There has been a lot of talk lately about the number of restaurants slated to open not just in Dallas, but across the U.S. Thoughts on whether this is a good or a bad thing for the Dallas economy are divided. Many folks, especially developers, are counting future dollars. Others, including seasoned restaurant operators, are scared out of their calabash gourds. I tend to fall in line with the doomsayers. I can’t see how restaurateurs are going to staff these new restaurants, especially those up North.
Almost 1 million square feet of restaurant space is slated to open near the intersection of Highway 121 and the Tollway. That’s a lot of seats that need to turn over at least twice a night. José Andrés, the affable, talented fingers-in-everything chef, is scheduled to open Zaytinya Restaurant, a 250-seat restaurant at “The Star” in Frisco. Somebody should get Andrés on the phone and let him know what he is buying into. Developers are selling the area as a pot of gold.
The larger question is this: How are these new owners going to lure dishwashers, cooks, chefs, servers, and bussers who don’t live in the area to travel there? A local chain restaurant operator told me his highest grossing “store” near Frisco was not making money because his labor costs are so high. The end is beginning before the run has begun.
Last night, I ran across two stories on the restaurant industry workforce on the National Restaurant Association website. Both used statistics provided by Bruce Grindy, the NRA’s chief economist. One story noted:
While the tightening labor market is playing a significant role in the labor challenges currently being felt across many sectors in the economy, the restaurant industry has also been impacted by some longer-term structural changes in the nation’s labor force. Most notably among these developments was the sharp and steady decline in the teenage labor pool.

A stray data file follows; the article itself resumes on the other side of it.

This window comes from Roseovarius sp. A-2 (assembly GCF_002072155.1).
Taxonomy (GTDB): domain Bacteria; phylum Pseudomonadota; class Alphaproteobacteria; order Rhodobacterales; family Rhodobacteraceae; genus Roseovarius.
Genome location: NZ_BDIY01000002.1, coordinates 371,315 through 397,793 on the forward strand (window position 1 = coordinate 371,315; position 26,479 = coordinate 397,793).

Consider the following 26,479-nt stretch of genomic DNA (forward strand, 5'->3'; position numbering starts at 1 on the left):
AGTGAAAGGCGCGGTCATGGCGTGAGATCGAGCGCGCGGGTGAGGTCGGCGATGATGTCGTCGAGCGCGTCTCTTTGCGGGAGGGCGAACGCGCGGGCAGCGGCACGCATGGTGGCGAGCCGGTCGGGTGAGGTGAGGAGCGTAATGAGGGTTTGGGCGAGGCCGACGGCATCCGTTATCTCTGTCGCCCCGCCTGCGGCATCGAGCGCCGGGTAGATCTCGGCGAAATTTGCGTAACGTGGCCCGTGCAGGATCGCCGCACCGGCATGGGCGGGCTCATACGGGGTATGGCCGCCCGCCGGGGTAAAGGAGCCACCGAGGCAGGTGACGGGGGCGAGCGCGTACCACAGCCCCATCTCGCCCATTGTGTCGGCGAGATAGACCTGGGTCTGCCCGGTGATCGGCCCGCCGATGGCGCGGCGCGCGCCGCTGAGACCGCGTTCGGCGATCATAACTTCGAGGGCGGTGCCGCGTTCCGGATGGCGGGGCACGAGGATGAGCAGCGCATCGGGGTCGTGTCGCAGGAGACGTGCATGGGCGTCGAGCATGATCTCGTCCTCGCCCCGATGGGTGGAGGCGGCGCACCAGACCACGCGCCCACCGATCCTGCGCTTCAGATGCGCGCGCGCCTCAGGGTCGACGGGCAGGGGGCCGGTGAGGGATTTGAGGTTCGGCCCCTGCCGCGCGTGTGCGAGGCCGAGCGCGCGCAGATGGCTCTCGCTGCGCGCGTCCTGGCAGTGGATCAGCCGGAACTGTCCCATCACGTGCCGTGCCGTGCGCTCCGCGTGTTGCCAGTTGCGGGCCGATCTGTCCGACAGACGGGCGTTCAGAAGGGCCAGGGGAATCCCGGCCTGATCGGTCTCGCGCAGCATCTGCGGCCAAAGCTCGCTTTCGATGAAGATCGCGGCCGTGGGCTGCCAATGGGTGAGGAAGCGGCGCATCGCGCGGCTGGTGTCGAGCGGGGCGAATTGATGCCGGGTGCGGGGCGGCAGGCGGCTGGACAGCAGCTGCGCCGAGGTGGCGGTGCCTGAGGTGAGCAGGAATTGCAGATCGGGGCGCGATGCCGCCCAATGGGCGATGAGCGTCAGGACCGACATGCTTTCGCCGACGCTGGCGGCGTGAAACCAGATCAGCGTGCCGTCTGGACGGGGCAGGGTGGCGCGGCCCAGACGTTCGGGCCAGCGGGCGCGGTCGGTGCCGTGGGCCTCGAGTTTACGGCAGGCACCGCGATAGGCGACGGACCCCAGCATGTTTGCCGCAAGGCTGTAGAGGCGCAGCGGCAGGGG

At its peak in the late 1970s, roughly 58 percent of 16-to-19-year-olds were in the labor force, according to data from the Bureau of Labor Statistics. This participation rate remained above 50 percent until 2001, when it started trending downward. The trend accelerated during the Great Recession, with the teen labor force participation rate falling below 35 percent by 2010.
So, who is going to take the place of teenagers?
According to Grindy’s numbers, it’s going to be senior citizens. Older adults, now a small proportion of the restaurant workforce, are “the fastest growing demographic group in recent years. The number of adults 55 or older working in the restaurant industry jumped 51 percent between 2007 and 2016, an increase of 290,000 individuals.” I’d like to see the stats on the increased sales of support stockings.
Grindy doesn’t stop there: “Looking inside this demographic, the 65-plus cohort is expected to offer the greatest opportunity for continued growth in the years ahead. The Bureau of Labor Statistics predicts that an additional 4 million adults 65 or older will enter the labor force by the year 2024. This is expected to be the largest source of labor force growth among any of the age cohorts.”
Holy hammer toe! Typing this makes my feet ache.